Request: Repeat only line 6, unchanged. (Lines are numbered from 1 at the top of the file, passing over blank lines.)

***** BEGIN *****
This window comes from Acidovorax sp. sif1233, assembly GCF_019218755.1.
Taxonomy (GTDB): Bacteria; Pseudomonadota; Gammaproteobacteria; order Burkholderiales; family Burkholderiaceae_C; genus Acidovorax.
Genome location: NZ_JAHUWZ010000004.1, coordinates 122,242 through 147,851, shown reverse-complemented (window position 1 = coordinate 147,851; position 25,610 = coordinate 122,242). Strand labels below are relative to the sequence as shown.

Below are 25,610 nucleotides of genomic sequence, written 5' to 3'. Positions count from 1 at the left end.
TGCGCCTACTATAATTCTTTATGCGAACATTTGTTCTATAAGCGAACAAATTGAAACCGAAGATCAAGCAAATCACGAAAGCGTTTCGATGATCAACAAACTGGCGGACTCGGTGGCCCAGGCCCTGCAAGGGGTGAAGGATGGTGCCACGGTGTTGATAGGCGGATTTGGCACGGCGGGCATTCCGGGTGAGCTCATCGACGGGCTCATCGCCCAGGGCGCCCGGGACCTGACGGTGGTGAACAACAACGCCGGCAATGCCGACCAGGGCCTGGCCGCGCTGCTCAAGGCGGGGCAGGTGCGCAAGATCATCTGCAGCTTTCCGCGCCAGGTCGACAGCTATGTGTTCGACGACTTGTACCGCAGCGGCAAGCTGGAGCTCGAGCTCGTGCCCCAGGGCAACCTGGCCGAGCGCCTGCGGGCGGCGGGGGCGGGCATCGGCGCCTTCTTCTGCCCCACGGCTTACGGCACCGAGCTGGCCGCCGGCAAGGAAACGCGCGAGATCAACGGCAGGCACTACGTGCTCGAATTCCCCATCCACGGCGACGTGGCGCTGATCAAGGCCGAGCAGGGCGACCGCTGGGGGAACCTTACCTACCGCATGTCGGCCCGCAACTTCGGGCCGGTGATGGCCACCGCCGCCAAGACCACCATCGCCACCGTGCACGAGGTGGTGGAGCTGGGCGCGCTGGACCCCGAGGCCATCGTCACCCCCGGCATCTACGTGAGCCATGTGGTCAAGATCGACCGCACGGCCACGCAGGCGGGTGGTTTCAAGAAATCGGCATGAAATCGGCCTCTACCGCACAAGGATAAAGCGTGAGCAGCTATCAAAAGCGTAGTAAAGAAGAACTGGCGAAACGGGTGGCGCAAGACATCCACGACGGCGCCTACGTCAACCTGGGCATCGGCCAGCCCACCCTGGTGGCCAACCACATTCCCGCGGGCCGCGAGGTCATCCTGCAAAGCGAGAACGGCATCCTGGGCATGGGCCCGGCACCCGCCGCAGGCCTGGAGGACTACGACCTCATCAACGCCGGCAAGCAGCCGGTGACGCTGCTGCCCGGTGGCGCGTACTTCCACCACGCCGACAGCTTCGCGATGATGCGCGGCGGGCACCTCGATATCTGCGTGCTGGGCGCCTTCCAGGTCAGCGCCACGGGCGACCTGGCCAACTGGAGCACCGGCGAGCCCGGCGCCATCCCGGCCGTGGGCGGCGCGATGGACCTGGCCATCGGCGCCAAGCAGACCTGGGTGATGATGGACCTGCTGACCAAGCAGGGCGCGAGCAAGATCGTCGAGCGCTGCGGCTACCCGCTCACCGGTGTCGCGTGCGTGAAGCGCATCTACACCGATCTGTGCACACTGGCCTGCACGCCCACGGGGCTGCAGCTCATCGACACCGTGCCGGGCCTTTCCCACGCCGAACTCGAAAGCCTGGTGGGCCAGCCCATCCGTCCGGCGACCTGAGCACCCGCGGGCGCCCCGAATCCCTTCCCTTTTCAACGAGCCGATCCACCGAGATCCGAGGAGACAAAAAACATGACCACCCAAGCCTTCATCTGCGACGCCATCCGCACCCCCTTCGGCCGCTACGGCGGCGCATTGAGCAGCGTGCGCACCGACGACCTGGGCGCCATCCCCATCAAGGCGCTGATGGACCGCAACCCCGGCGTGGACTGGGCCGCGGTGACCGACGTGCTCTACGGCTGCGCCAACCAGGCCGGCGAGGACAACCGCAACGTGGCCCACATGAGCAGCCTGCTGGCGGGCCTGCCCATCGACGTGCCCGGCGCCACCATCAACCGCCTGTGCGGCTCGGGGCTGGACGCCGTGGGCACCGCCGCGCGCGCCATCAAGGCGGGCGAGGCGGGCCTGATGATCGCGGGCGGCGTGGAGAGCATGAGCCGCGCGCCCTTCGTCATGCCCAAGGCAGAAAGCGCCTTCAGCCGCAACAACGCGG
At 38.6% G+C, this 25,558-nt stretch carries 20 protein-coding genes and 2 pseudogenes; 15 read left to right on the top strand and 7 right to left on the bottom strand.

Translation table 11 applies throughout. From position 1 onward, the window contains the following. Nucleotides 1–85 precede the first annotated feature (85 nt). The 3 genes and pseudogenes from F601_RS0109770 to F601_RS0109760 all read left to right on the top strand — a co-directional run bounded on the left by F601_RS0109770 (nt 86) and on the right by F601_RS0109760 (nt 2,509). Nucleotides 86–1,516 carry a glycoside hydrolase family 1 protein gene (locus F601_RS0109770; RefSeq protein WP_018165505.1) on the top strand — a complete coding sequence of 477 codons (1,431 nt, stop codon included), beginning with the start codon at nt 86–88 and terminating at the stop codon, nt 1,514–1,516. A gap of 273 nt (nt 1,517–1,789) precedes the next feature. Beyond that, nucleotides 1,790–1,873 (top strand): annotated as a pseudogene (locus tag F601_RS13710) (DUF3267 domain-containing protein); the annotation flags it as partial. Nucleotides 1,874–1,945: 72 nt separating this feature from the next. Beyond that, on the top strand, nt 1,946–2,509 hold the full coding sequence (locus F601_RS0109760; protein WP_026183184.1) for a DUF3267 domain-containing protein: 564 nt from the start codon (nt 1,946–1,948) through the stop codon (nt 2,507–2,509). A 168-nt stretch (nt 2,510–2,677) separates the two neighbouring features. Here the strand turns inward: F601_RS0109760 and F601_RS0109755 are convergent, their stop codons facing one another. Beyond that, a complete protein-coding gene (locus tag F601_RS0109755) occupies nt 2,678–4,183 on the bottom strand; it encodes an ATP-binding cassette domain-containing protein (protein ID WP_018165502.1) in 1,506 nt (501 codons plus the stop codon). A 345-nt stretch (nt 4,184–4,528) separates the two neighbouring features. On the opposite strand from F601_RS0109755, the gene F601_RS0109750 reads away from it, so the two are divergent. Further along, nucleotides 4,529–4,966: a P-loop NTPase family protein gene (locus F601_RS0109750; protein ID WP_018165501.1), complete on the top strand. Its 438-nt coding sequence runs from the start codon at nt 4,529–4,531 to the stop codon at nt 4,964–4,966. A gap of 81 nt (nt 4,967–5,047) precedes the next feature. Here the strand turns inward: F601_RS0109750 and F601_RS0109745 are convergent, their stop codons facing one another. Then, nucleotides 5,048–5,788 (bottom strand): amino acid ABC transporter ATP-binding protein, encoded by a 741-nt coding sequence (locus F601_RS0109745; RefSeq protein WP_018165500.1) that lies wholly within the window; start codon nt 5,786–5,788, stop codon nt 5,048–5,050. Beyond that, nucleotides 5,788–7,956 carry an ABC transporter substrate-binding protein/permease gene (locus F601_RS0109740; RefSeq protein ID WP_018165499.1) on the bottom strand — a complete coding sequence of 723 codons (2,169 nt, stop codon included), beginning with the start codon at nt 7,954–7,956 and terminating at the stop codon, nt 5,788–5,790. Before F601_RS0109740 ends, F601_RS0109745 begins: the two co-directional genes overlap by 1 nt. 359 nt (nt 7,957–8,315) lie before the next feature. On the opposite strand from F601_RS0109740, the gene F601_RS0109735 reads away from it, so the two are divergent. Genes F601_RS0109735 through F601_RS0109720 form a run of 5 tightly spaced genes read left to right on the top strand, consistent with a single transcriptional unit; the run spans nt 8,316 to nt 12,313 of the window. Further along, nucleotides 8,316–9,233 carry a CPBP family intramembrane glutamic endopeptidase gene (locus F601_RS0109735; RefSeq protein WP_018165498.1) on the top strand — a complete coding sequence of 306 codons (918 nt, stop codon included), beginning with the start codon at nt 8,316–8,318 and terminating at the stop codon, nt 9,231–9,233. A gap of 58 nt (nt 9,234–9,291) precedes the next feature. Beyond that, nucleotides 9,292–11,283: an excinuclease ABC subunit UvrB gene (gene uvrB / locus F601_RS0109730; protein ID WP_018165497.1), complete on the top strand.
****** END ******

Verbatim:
At 38.6% G+C, this 25,558-nt stretch carries 20 protein-coding genes and 2 pseudogenes; 15 read left to right on the top strand and 7 right to left on the bottom strand.